But that’s just the beginning. Fundraising would probably wrap up quickly, Heron said. And then there would need to be reviews from CDOT and the city, permitting from regional building and then construction.

“If everything goes perfectly, we’re still looking at two to three years,” Heron said.

But he said the brew pub could open sooner and remain open through construction.


  1. What part of Manitou Avenue would have to be expanded? I assume just the west end, west of the Ruxton Ave. roundabout.

  2. There’s no way to know yet what the Colorado Department of Transportation might recommend right now as a study hasn’t even been commissioned yet. Heron was just considering the possible hiccups in the project. But he was concerned about improvements to the road west of Ruxton and at the Highway 24 interchange where it could cut into available space for the building.

  3. Michell as Amanda say’s there is no area that “has to be” expanded currently, but it’s not impossible to say that CDot would want for instance a longer turn lane at Serpintine Drive (off of the highway) or a clover leaf… Anything that would require that scale of change would kill that site due to cost. Again, it’s not likely to be the case, but not impossible and as Amanda pointed out, I was just addressing all possible issues.

    One Correction however… the current plan has up to aprox.130 events per year, not 200 with most planned for inside so as not to disrupt the residential life of Manitou. I only point that out because a big goal would be to be a strong community partner and certainly part of that is having considered our impact on quality of life for the west end.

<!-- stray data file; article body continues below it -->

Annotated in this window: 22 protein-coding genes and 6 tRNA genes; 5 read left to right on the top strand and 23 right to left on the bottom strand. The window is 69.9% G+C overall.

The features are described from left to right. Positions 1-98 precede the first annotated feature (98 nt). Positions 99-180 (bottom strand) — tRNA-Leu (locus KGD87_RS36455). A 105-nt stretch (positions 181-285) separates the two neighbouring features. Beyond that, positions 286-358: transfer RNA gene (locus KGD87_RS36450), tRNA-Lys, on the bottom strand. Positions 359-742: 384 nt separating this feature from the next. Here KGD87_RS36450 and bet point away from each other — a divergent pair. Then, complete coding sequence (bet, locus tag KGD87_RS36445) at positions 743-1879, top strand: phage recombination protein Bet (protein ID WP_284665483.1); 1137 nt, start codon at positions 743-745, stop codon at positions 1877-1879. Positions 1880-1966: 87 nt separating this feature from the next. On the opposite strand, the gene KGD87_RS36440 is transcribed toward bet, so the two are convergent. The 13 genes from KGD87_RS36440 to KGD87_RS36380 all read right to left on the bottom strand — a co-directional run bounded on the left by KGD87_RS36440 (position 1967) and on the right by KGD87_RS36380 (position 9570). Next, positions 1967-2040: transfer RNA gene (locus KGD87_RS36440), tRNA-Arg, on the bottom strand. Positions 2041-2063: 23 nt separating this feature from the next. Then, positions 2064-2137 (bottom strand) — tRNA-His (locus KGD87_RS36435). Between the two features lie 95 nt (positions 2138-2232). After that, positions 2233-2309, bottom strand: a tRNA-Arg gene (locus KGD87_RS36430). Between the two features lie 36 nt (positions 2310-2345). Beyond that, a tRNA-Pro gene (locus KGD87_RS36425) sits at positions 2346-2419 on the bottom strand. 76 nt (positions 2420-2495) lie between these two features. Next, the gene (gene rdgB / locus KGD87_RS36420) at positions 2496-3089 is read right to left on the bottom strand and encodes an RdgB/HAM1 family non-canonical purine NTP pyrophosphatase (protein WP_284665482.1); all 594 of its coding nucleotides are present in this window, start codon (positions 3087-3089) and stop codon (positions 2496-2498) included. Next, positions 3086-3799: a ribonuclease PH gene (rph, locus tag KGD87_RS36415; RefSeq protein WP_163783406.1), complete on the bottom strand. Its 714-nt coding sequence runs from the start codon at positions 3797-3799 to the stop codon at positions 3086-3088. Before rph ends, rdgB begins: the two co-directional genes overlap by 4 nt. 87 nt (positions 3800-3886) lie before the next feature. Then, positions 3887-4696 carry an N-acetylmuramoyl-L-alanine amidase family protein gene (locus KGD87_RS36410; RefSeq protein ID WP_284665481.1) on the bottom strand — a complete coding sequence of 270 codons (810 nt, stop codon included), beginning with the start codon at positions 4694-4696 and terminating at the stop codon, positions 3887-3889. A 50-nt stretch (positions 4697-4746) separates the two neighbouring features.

4. I would encourage Julian to find a venue that is not directly adjacent to residential backyards. The noise, light polution and traffic during the multiple outside activities will negatively impact the residents of Manitou’s westside. When Julian asked me about the project, I told him it would destroy the quality of life I enjoy in Manitou Springs. The noise produced during the outside concerts will be pumped into Manitou Springs effecting most of our city, due to Manitou Springs being situated in a valley. I would suggest that Julian fill the proposed site with the lights and sound necessary for a multi-hour concert and determine the effects of such a concert on Manitou Springs and then survey our residents for reactions. I can only imagine the parking nightmares associated with bringing in 4500 people into our city on a regular basis. We currently experience this congestion during our yearly events. I believe that Julian planned on 80 outside events, but I could be wrong on that amount. I cannot support and will actively oppose Julian’s current site of choice as I believe it will ruin my quality of life and reduce the value of my home. I will point out that Julian does not live in Manitou Springs and would not suffer the ill effects of such a project, he will only reap a financial profit.